Should I Get A Master’s Degree In Civil Engineering?

Strictly speaking, a master’s degree is not necessary to practice as a civil engineer. A bachelor’s degree and related experience in the field are enough to sit in the examinations that are part of the process of obtaining a professional engineering license. With an undergraduate degree and extensive experience as a civil engineer, it is even possible to advance to senior leadership roles. This will mean that a master’s degree in civil engineering is optional and not mandatory.

However, this does not mean that you should forego a master’s degree in civil engineering completely. There are advantages to getting a master’s degree in this field and it is something that is worth considering. There may even be times when this postgraduate degree will be well-worth the time, effort and financial investment.

For instance, one reason to pursue a master’s degree in civil engineering is to improve your technical knowledge. An undergraduate civil engineering degree will only give you fundamental knowledge about the fields encompassed in this engineering discipline. However, a master’s degree will provide you with the opportunity to focus in your field of interest. For example, if you want to become a structural engineer, the basic courses in structural engineering in the undergraduate civil engineering degree won’t be enough. A master’s degree in civil engineering with a focus on structural engineering will beef up your knowledge with about 10 more courses geared specifically about this field.

Another good reason to pursue a master’s degree in civil engineering is that it will give you an edge for entry-level jobs over those who only hold a bachelor’s degree, provided that all applicants are equally qualified in all other aspects. Moreover, new hires that have a postgraduate degree in civil engineering are also given more challenging tasks compared to those that only have a bachelor’s degree because employers naturally assume that you already have the necessary training in the field. This is a good thing career-wise since your boss will get to remember you as technically competent in the field and can be trusted to carry out more complex tasks. Promotion to a higher position is going to be easier to come by if you are able to handle difficult activities in a professional manner.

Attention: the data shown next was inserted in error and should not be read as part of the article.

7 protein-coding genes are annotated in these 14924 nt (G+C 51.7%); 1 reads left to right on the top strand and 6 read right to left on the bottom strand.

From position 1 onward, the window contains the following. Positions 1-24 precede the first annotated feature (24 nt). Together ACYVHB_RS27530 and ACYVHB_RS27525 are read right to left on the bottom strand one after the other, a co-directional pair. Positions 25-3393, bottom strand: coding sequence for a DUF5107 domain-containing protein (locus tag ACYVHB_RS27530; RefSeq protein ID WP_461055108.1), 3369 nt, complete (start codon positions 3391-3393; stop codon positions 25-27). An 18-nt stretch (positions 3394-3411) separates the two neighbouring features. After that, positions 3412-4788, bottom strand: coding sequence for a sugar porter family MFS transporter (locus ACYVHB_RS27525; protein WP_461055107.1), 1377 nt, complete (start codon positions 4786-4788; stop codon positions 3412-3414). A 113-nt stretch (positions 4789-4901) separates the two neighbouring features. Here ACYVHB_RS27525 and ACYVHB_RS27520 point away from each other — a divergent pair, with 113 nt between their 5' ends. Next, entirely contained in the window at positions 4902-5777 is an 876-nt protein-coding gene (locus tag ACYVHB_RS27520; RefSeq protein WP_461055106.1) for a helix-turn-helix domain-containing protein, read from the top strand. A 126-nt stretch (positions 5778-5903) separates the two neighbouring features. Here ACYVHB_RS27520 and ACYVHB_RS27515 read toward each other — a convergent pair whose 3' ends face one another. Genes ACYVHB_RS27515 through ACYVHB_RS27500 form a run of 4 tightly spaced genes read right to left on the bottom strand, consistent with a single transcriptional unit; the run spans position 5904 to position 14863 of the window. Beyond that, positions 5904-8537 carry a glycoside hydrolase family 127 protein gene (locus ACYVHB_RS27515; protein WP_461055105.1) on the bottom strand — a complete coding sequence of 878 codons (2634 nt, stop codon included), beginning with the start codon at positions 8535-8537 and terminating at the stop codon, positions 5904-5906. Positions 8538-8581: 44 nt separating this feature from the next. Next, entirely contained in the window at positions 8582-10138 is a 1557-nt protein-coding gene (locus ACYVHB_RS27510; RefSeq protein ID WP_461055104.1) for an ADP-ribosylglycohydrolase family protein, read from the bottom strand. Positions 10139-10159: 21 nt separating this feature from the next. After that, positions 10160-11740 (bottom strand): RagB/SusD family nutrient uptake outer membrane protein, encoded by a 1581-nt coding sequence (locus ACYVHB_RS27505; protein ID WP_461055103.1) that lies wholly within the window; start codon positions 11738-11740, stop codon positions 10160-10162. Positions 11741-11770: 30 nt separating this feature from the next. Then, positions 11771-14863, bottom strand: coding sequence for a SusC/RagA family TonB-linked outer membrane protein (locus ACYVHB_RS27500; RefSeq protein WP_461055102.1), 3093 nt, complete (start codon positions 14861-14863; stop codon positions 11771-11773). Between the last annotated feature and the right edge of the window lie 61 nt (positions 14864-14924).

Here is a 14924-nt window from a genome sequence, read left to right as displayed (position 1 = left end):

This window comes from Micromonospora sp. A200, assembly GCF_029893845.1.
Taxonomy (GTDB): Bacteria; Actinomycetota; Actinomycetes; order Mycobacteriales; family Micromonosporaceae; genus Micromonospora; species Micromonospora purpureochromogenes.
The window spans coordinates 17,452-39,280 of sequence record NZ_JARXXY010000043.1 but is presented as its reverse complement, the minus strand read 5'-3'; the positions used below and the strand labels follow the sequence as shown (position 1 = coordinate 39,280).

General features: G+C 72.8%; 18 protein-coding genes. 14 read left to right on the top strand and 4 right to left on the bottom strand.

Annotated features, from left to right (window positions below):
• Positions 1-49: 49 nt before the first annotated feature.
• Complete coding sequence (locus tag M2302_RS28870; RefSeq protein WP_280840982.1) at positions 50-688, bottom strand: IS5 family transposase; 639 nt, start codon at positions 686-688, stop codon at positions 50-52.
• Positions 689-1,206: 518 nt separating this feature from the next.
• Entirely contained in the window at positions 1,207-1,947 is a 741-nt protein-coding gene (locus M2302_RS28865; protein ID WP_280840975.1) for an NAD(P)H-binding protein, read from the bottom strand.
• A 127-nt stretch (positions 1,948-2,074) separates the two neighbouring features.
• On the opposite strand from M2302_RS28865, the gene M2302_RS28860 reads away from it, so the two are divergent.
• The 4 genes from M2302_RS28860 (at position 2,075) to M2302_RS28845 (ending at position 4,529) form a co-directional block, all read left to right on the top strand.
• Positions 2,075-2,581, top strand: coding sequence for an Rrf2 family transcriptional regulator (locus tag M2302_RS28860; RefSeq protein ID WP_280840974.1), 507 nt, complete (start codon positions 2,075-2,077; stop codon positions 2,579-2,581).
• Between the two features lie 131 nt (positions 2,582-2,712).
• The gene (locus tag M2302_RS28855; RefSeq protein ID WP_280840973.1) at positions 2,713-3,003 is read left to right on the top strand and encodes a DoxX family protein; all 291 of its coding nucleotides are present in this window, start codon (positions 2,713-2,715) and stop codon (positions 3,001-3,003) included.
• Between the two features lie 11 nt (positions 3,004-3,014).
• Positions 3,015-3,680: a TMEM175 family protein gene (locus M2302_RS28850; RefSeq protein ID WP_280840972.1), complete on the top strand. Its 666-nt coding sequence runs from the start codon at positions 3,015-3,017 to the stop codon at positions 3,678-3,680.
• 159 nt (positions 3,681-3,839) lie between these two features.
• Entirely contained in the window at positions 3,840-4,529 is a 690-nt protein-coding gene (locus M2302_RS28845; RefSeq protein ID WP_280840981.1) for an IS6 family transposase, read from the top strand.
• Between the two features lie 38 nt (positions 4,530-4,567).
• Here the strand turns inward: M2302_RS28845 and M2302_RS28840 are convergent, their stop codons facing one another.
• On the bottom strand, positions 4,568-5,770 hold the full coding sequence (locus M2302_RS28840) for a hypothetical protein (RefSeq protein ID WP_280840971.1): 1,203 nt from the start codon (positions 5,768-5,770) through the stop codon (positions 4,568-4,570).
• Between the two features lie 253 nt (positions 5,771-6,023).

Pursuing a master’s degree is also beneficial, especially if you want to receive higher pay. Generally speaking, master’s degree holders tend to earn more than those who only have a bachelor’s degree. However, it is recommended that you get a master’s degree immediately after receiving your bachelor’s degree. These are a couple of reasons for this. First, if you are going to be funding your master’s degree from your own pocket, you might find that it’s not financially rewarding to stop working to obtain your master’s degree since the salary you will lose in the two years that you’ll be back in school could be more than what you stand to get when you return to the workforce. Second, you could get married and have a family once you’ve already settled and started working. The added responsibility will make going back to school to earn your postgraduate degree more difficult.

On the other end of the spectrum, however, you may find it still possible to juggle work and studies together by opting for an online master’s in civil engineering program. This arrangement will give you the chance to get the best of both worlds. If you’re already working and want to pursue further studies, ask your employer if they offer tuition incentives to employees willing to go back to school. Some companies subsidize part, if not all, of their employee’s tuition and fees for as long as they maintain a certain grade.

Career Spotlight: Civil Engineer

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